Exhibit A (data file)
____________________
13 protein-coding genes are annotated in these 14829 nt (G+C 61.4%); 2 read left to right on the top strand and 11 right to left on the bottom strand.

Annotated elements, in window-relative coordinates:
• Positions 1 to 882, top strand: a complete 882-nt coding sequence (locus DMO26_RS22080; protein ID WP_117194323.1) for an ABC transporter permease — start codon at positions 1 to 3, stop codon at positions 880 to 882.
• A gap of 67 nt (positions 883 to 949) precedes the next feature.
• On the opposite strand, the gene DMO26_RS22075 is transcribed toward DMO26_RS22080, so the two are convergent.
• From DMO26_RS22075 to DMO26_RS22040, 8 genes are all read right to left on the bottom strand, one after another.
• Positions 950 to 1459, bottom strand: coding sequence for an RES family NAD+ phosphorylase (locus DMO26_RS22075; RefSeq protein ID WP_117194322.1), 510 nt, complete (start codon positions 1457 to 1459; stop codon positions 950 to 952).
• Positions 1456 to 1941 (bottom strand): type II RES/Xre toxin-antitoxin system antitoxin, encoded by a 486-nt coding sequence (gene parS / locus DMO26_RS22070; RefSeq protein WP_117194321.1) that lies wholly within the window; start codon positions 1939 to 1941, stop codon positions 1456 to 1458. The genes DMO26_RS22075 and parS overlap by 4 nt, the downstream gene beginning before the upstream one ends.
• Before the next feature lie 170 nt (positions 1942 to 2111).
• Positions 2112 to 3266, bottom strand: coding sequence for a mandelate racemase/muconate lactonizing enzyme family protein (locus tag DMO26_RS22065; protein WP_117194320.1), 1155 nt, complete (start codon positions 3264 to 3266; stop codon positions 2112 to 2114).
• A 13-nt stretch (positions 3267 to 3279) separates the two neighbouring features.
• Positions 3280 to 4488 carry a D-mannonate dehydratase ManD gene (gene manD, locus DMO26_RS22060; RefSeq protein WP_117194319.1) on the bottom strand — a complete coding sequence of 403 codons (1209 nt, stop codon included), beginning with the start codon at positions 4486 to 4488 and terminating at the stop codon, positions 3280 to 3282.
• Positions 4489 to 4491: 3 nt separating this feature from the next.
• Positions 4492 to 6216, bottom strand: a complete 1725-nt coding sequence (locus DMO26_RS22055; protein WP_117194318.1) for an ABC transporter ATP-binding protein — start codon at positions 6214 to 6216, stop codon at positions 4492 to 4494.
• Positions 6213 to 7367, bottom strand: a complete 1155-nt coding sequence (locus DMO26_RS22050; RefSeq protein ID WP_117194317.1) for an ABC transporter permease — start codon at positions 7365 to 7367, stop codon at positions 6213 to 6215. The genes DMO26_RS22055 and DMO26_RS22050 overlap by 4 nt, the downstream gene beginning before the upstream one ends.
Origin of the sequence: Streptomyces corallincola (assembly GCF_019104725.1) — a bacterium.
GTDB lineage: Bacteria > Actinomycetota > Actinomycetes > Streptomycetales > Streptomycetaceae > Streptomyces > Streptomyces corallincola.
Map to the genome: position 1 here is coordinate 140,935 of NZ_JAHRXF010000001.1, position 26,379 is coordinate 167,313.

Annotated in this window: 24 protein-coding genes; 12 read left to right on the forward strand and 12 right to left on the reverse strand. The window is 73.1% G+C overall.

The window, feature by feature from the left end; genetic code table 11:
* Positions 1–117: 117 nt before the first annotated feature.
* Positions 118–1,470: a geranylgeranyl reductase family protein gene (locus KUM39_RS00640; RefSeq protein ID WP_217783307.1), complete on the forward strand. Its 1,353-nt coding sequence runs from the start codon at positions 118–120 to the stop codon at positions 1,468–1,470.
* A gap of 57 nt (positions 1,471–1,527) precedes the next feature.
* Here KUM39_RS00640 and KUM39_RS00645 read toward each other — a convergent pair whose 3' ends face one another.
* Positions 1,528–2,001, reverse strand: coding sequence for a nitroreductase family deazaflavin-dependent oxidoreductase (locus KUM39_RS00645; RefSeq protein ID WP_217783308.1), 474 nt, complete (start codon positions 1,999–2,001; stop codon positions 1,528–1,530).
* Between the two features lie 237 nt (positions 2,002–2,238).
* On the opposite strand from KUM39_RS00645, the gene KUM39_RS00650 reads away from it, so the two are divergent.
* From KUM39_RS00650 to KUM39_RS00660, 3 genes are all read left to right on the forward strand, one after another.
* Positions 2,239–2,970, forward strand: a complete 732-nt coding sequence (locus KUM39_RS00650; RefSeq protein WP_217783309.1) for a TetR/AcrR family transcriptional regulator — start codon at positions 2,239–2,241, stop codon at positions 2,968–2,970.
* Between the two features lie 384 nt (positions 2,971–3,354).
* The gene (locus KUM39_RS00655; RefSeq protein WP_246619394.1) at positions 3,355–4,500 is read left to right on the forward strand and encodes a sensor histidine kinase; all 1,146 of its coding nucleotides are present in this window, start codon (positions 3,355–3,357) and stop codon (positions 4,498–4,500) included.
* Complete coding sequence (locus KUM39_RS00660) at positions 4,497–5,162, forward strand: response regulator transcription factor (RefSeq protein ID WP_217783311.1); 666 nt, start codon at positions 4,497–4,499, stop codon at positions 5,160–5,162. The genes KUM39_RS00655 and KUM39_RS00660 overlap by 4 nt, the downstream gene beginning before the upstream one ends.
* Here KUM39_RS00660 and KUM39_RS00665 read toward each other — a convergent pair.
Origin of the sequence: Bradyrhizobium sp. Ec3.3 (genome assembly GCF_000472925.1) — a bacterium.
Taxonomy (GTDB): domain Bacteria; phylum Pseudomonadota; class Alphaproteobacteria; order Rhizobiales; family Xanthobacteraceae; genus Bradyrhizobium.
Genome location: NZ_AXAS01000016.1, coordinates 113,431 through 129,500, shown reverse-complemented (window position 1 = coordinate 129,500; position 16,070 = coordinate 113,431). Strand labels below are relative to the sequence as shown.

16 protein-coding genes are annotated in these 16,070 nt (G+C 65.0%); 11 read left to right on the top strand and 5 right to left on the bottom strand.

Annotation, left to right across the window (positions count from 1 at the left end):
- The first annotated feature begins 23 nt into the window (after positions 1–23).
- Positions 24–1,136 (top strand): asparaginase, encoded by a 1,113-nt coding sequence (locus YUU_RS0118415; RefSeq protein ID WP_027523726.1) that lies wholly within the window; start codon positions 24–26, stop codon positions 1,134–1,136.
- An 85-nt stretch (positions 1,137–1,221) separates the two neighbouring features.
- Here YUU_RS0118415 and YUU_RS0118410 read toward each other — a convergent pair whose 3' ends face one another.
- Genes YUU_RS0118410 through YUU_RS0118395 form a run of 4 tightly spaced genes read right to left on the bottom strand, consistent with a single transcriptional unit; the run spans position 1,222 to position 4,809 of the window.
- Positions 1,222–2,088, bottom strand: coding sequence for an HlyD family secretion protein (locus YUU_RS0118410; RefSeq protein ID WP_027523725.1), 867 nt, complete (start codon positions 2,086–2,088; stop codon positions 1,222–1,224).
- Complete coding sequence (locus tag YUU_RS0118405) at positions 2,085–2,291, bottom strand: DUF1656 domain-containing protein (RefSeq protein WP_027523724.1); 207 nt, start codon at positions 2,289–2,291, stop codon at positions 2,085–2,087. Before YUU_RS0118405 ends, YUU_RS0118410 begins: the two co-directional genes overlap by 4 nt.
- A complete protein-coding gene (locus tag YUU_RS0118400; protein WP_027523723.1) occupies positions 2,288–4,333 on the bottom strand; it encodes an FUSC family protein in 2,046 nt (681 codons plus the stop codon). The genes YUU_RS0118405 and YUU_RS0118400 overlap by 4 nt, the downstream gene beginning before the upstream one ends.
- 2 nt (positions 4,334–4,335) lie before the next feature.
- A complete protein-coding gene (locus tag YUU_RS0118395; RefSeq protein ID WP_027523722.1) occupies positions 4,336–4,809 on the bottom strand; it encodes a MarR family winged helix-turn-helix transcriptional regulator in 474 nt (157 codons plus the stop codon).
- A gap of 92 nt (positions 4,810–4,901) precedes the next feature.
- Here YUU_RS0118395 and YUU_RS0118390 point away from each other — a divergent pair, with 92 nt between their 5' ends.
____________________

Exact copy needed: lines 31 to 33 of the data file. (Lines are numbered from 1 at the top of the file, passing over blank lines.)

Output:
* The gene (locus KUM39_RS00655; RefSeq protein WP_246619394.1) at positions 3,355–4,500 is read left to right on the forward strand and encodes a sensor histidine kinase; all 1,146 of its coding nucleotides are present in this window, start codon (positions 3,355–3,357) and stop codon (positions 4,498–4,500) included.
* Complete coding sequence (locus KUM39_RS00660) at positions 4,497–5,162, forward strand: response regulator transcription factor (RefSeq protein ID WP_217783311.1); 666 nt, start codon at positions 4,497–4,499, stop codon at positions 5,160–5,162. The genes KUM39_RS00655 and KUM39_RS00660 overlap by 4 nt, the downstream gene beginning before the upstream one ends.
* Here KUM39_RS00660 and KUM39_RS00665 read toward each other — a convergent pair.